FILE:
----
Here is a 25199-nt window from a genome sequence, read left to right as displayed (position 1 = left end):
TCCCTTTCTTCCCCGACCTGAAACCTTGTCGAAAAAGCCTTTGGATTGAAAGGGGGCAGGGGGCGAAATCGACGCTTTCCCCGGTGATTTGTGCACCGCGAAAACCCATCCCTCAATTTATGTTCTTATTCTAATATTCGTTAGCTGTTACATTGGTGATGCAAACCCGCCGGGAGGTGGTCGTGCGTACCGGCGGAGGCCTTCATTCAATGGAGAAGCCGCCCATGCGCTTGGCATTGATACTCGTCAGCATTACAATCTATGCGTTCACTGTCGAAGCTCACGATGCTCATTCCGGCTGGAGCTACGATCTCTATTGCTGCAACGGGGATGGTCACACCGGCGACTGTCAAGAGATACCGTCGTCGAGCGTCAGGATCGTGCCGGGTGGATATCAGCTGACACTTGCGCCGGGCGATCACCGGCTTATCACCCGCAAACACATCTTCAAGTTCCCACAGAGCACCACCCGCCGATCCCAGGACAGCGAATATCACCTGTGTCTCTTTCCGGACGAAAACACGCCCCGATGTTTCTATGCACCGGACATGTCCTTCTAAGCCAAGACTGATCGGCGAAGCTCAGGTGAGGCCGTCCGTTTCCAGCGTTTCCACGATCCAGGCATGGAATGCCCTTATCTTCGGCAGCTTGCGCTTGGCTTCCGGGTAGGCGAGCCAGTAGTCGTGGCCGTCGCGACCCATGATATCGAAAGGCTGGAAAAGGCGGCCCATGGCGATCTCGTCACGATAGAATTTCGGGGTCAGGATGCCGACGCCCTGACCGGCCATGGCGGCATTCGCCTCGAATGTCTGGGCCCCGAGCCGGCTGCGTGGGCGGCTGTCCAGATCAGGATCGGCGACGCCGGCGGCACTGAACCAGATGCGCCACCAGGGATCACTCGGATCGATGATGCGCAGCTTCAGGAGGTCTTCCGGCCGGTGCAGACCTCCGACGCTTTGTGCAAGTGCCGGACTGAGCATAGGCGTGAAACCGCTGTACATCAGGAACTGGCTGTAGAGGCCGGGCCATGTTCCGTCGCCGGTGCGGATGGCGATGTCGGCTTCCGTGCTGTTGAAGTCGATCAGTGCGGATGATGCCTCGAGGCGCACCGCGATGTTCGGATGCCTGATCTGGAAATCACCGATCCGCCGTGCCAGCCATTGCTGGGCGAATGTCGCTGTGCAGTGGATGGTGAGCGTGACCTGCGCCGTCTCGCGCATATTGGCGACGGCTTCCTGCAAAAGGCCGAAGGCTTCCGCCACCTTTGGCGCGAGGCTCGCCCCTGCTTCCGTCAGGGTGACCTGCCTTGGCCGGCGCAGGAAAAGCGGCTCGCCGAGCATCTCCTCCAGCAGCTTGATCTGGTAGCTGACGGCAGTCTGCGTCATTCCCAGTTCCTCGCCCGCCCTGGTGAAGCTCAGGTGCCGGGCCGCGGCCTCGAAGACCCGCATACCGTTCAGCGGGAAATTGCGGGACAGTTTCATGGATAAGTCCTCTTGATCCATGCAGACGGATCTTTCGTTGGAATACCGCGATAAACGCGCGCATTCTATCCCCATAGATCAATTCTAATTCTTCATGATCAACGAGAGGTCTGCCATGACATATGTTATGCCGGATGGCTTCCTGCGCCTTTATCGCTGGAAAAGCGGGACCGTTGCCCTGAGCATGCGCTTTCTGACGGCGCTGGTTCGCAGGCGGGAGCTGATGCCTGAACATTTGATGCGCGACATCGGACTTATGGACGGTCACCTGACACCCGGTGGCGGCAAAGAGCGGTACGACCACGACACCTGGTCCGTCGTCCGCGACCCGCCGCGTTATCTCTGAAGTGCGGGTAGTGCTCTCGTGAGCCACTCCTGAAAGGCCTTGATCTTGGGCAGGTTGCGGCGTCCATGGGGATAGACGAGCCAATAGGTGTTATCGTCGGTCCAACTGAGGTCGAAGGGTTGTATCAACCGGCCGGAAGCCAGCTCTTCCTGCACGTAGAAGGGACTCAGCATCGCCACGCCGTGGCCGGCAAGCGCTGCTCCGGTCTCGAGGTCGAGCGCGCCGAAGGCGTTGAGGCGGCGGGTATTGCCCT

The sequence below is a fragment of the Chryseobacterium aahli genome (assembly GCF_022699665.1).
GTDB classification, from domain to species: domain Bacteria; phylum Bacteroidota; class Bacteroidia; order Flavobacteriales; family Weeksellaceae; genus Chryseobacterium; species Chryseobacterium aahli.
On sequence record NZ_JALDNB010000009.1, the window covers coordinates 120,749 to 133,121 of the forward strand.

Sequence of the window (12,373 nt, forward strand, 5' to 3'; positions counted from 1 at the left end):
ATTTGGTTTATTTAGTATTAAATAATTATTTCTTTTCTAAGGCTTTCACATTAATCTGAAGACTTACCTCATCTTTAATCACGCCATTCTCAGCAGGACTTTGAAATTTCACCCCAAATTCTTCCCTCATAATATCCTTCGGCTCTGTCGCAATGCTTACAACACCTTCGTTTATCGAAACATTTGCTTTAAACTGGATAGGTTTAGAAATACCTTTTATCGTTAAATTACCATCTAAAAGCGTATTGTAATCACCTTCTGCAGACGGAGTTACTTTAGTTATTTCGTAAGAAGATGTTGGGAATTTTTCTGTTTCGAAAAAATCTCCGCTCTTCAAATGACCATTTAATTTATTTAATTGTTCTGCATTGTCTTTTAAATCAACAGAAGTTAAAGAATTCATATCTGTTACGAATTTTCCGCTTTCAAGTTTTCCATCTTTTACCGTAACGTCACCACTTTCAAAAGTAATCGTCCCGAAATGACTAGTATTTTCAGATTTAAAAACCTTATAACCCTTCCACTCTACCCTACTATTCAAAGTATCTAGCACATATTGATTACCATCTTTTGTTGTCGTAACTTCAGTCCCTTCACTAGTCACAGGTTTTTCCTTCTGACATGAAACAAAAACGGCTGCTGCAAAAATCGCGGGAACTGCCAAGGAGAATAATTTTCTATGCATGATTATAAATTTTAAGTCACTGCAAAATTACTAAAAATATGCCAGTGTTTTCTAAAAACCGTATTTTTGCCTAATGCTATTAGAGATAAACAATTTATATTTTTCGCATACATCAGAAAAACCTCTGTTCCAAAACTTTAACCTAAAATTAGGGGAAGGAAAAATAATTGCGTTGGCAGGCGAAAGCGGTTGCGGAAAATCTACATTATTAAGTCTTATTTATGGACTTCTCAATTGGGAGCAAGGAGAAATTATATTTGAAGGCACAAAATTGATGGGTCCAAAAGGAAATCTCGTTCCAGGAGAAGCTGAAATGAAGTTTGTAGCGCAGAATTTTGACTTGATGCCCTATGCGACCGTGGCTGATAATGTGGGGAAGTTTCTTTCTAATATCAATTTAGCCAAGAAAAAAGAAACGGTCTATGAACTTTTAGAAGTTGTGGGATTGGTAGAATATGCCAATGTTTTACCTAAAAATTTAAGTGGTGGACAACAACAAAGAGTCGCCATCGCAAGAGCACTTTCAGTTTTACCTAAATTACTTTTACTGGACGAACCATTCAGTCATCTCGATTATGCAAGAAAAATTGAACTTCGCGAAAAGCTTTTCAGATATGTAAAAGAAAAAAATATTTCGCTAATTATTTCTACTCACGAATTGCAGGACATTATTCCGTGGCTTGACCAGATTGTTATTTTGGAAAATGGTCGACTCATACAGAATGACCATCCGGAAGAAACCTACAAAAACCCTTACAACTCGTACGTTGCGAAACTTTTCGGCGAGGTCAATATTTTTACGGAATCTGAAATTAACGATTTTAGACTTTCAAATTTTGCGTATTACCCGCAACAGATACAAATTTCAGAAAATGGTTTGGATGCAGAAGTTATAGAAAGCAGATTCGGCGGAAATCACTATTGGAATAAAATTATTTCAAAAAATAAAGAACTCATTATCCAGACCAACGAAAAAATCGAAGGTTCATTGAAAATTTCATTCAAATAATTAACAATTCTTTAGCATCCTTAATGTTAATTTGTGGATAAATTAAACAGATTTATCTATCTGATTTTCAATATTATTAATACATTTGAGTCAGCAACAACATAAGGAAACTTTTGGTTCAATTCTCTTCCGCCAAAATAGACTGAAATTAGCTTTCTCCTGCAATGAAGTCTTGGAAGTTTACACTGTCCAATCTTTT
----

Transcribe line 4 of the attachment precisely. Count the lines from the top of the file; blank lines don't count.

GTDB classification, from domain to species: domain Bacteria; phylum Bacteroidota; class Bacteroidia; order Flavobacteriales; family Weeksellaceae; genus Chryseobacterium; species Chryseobacterium aahli.